Northeastern University researchers discovered more than 100 malicious Tor Hidden Services Directories (HSDirs) snooping on the services they host, and in some cases operators were actively using the data collected to attack the services.
However, Tor project representatives say the issue has been addressed in an upcoming redesign, and has only been an "annoyance" in the meantime.
The representatives also say the attack does not unmask the operator behind a hidden service, which has long been a law enforcement and intelligence agency goal.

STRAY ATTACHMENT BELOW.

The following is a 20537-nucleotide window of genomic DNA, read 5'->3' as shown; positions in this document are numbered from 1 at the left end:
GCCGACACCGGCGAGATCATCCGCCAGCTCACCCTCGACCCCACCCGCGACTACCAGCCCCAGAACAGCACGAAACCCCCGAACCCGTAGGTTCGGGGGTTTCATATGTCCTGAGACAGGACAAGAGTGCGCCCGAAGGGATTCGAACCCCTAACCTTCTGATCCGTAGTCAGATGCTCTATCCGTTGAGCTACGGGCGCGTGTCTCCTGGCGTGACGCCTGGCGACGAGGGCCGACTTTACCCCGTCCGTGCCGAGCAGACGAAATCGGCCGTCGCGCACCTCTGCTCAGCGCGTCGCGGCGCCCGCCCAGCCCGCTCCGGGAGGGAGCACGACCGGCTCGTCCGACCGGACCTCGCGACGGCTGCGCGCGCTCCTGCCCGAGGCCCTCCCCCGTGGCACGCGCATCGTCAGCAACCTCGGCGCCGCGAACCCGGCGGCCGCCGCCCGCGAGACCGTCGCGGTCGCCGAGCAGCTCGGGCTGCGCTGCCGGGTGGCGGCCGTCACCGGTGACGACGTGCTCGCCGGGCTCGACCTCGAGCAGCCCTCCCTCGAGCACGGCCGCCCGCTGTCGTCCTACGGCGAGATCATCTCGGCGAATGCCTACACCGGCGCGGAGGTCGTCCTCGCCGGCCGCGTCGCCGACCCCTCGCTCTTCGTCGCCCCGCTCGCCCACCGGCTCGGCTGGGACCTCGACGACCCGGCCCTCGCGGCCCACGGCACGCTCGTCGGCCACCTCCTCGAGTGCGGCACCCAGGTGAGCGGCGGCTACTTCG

The Northeastern researchers developed a framework called Honey onions (HOnions), which detects and identifies malicious HSDirs. The researchers ran the framework in separate daily, weekly, and monthly trials between Feb. 12 and April 24 and found 110 malicious HSDirs, most of which were located in the U.S., Germany, France, Britain, and the Netherlands. The HOnions expose Tor relays with HSDir capabilities that have been modified to spoof on hidden services.
"What the attack allows you to do is learn about the existence of a hidden service," says Tor developer Sebastian Hahn. "This does not mean that the identity of the operator is revealed or anything catastrophic like that."
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